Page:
There is one other important consideration not elaborated upon in Rothbard’s book. When a clear and present threat is made, there is no precise way for either party to truly know if the threat will lead to death or not. Put another way, all threats are potentially life-threatening in nature. Let’s elaborate on this using an example of our own. Man A threatens to strike Man B in the face. No other information is required to judge this situation from the maximal position: Man B is permitted to use lethal force in his own defence if he so desires. If we use the proportional force position, then Man B must wait for Man A to actually attack before responding. If he fails to defend himself, he may be injured or killed, even if Man A doesn’t actually intend to kill Man B. If we use the equal force position, then Man B must use his hands to defend his person; self-defence is restricted to pugilism. Both of these positions, proportionality and equality, fail to protect the following people: the weak, the small, the infirm, the elderly, and women. This is general and does not account for special training, but it is valid nonetheless; such positions do not protect those who are most at risk by the strong. Unfortunately Rothbard doesn’t address this in The Ethics of Liberty.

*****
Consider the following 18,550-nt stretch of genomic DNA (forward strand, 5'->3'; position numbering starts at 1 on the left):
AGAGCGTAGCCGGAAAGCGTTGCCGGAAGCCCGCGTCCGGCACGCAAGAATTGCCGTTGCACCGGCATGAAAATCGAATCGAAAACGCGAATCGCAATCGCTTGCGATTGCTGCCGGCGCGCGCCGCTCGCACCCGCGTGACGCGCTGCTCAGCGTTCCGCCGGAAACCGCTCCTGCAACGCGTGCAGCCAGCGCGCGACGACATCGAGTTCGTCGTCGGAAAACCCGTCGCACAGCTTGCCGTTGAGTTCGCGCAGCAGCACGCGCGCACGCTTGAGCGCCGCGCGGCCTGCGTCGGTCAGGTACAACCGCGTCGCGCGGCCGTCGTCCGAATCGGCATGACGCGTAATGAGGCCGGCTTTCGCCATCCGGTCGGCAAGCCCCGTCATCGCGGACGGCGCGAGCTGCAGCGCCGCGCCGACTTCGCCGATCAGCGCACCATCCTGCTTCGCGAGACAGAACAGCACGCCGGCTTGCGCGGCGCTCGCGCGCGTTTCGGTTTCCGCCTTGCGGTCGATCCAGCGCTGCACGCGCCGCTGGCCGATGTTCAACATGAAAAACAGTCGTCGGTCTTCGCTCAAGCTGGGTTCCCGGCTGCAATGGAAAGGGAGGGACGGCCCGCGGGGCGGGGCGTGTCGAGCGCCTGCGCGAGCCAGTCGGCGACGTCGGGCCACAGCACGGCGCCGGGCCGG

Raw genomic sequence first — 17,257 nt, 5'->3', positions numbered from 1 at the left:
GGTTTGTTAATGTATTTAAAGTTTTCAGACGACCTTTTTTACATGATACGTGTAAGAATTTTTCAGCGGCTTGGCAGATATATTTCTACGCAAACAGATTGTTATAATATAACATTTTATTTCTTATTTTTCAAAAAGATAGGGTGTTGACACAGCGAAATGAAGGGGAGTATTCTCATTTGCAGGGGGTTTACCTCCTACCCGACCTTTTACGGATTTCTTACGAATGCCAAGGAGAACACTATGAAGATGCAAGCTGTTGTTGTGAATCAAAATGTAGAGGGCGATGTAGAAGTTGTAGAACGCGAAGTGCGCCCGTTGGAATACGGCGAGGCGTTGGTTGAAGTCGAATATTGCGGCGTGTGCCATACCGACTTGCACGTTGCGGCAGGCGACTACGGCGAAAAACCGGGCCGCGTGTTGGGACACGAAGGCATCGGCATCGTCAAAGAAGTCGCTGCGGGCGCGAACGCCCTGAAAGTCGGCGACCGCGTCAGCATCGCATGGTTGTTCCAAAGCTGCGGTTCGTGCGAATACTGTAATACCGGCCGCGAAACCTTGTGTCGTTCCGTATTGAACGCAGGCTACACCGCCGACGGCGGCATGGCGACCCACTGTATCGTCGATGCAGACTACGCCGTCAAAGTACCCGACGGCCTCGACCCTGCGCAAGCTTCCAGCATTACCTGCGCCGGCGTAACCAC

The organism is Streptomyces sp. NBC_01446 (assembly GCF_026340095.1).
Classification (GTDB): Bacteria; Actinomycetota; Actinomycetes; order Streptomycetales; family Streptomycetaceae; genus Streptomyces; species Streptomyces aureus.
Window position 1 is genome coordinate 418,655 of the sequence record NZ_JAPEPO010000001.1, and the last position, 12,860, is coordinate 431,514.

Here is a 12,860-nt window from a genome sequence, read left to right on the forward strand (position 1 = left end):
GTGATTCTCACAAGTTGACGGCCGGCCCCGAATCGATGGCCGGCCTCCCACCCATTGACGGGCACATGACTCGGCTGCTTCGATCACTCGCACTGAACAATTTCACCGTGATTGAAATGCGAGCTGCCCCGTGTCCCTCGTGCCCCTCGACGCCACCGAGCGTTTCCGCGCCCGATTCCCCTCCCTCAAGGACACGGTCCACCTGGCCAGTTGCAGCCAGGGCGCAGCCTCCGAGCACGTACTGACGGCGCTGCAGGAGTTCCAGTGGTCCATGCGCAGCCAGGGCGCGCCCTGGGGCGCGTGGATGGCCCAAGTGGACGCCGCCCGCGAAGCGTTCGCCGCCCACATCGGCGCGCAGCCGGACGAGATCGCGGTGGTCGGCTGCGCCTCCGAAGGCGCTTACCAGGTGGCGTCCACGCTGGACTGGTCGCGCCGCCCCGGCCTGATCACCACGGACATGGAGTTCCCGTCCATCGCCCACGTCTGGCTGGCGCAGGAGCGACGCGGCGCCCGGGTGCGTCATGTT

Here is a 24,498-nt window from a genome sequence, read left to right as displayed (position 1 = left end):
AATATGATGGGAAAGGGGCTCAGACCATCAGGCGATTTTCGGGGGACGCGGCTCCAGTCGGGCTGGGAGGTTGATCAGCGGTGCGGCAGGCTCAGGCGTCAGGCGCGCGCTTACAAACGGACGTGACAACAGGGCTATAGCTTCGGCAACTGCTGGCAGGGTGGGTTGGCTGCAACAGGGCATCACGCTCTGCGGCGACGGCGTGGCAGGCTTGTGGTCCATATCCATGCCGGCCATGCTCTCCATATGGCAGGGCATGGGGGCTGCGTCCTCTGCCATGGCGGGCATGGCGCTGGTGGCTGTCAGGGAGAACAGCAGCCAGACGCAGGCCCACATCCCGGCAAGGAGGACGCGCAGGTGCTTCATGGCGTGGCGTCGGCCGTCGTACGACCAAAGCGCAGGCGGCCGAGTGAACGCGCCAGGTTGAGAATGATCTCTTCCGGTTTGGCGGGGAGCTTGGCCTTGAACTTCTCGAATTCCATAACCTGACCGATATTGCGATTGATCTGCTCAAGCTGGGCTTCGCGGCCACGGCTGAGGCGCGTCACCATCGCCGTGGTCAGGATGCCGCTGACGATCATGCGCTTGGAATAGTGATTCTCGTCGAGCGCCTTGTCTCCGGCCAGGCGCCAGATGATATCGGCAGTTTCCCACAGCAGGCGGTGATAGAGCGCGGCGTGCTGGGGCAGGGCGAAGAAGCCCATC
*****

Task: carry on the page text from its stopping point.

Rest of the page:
My position is clear and easy to understand. If you invade the rights of others, you cannot expect your rights to be protected. If you steal, then you put yourself at the mercy of your victim. If you assault, then you have to hope your victim isn’t carrying. So the law of the talon goes; retribution upheld for all.